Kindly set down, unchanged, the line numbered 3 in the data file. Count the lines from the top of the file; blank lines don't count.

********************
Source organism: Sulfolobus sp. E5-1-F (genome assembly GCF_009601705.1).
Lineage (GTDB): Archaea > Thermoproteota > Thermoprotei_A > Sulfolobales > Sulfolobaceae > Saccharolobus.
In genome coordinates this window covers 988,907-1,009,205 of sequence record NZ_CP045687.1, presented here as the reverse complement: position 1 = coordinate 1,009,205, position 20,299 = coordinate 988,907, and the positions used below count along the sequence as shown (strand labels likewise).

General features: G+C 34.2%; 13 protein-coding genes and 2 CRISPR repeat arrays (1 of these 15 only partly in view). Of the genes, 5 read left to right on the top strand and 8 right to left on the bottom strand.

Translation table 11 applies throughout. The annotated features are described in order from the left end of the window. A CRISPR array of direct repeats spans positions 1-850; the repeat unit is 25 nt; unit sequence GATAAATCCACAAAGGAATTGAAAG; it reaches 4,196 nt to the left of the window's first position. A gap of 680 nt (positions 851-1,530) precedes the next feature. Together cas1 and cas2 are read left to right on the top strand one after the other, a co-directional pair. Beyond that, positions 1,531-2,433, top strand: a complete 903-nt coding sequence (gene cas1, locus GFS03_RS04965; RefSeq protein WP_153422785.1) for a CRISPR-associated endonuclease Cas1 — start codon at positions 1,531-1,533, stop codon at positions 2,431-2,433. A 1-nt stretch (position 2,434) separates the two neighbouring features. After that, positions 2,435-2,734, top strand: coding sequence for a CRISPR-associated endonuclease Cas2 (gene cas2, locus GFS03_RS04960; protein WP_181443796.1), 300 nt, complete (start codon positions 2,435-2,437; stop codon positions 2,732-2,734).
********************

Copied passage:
In genome coordinates this window covers 988,907-1,009,205 of sequence record NZ_CP045687.1, presented here as the reverse complement: position 1 = coordinate 1,009,205, position 20,299 = coordinate 988,907, and the positions used below count along the sequence as shown (strand labels likewise).